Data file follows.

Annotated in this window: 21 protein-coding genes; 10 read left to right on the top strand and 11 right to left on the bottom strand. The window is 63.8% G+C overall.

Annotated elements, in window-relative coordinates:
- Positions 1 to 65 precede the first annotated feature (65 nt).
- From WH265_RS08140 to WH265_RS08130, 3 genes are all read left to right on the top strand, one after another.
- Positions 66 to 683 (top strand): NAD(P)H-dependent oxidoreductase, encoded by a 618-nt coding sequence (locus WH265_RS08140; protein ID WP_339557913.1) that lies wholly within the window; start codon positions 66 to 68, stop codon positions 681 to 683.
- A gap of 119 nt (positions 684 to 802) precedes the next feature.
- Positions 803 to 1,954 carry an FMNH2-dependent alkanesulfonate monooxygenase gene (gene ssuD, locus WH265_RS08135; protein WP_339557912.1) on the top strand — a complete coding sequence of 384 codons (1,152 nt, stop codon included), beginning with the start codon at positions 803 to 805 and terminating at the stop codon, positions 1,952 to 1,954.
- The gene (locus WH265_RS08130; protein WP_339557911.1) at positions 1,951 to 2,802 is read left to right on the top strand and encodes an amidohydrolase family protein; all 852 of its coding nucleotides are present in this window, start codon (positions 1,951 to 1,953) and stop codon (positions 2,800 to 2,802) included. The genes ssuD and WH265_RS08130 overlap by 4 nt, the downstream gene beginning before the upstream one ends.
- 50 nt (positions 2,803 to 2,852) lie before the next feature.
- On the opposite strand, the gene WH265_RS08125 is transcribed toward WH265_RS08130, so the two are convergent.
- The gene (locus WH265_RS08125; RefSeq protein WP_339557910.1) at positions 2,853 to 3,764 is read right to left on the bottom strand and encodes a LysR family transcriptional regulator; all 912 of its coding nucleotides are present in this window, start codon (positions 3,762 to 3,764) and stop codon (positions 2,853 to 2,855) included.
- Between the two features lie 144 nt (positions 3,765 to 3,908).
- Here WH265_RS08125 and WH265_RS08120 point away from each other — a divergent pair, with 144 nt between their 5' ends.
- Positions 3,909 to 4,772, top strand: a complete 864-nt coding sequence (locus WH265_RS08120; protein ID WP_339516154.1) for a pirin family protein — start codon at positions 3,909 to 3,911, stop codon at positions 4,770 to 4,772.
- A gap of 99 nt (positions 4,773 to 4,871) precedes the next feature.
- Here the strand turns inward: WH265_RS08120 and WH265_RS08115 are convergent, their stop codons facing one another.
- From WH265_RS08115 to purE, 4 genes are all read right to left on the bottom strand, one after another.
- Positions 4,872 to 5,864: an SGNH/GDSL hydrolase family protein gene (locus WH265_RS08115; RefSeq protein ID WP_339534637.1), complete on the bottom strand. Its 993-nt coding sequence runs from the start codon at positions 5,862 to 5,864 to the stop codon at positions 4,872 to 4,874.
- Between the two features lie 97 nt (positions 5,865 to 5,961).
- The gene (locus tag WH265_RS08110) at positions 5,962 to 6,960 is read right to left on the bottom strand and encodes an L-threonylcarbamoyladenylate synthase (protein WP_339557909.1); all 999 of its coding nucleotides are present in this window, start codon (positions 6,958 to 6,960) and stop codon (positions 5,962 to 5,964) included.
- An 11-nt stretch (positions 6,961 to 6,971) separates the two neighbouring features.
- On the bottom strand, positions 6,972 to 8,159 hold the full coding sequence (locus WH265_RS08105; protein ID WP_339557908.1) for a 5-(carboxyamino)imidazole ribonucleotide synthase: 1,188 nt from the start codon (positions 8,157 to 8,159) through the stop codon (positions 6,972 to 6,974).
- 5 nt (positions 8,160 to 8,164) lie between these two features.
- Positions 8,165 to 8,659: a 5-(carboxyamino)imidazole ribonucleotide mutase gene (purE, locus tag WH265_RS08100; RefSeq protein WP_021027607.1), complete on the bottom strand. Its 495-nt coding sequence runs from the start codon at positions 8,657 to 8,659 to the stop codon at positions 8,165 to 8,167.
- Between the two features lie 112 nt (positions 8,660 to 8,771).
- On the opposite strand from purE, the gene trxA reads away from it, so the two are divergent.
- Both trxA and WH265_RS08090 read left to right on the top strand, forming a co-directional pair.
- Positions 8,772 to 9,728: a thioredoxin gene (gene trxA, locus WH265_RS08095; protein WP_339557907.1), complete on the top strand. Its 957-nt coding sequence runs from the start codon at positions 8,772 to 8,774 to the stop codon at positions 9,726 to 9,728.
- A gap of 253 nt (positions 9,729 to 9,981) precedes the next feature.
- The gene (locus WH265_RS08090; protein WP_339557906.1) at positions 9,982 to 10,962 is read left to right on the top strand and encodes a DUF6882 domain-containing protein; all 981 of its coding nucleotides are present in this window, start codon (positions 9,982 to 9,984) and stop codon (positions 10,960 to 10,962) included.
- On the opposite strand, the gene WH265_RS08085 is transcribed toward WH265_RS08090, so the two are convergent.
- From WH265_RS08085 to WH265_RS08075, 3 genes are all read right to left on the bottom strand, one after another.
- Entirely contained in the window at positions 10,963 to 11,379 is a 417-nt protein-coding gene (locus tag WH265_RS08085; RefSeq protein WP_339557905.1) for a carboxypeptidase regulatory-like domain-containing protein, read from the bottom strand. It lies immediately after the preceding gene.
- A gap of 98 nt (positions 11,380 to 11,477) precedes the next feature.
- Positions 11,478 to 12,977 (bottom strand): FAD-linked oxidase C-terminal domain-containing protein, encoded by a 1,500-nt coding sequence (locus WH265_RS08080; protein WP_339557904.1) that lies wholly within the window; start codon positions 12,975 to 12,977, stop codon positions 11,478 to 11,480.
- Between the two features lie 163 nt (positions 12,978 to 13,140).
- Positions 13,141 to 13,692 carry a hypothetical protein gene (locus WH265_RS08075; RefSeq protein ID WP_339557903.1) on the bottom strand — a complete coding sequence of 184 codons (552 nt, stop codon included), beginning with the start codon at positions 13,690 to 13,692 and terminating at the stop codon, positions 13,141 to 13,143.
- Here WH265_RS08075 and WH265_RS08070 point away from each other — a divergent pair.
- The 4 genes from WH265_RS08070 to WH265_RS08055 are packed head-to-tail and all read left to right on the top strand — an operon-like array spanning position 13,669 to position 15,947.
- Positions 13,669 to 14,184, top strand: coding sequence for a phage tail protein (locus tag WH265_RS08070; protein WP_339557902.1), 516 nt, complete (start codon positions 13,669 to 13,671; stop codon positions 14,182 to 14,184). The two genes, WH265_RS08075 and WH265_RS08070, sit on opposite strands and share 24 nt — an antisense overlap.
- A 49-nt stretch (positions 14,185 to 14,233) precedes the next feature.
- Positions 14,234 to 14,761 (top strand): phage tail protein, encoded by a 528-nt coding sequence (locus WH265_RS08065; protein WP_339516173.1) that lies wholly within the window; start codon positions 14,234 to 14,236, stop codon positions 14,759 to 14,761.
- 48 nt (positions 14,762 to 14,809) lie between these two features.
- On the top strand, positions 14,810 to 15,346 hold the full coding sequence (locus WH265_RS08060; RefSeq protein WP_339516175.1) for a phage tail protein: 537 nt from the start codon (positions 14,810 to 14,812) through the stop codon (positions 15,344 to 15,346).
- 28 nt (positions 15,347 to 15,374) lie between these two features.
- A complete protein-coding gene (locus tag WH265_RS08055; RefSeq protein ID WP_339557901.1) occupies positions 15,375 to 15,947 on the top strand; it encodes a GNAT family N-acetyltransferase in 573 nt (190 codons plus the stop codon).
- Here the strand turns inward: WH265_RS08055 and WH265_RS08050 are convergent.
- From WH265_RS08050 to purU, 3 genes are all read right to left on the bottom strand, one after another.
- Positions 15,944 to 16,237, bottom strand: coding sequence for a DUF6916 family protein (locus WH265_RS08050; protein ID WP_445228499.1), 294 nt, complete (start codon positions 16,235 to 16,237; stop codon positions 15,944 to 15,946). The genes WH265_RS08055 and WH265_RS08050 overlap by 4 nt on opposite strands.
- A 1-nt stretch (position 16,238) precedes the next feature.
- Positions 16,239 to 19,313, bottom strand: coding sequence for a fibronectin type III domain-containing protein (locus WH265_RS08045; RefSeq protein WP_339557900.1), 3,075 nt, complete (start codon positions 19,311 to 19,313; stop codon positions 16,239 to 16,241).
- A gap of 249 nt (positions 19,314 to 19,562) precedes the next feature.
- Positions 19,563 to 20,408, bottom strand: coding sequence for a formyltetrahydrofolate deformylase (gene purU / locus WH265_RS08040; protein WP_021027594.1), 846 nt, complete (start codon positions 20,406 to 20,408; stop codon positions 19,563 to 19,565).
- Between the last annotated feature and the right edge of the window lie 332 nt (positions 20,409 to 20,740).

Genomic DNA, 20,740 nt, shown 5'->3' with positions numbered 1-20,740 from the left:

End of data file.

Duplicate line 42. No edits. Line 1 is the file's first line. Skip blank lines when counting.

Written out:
- Positions 14,234 to 14,761 (top strand): phage tail protein, encoded by a 528-nt coding sequence (locus WH265_RS08065; protein WP_339516173.1) that lies wholly within the window; start codon positions 14,234 to 14,236, stop codon positions 14,759 to 14,761.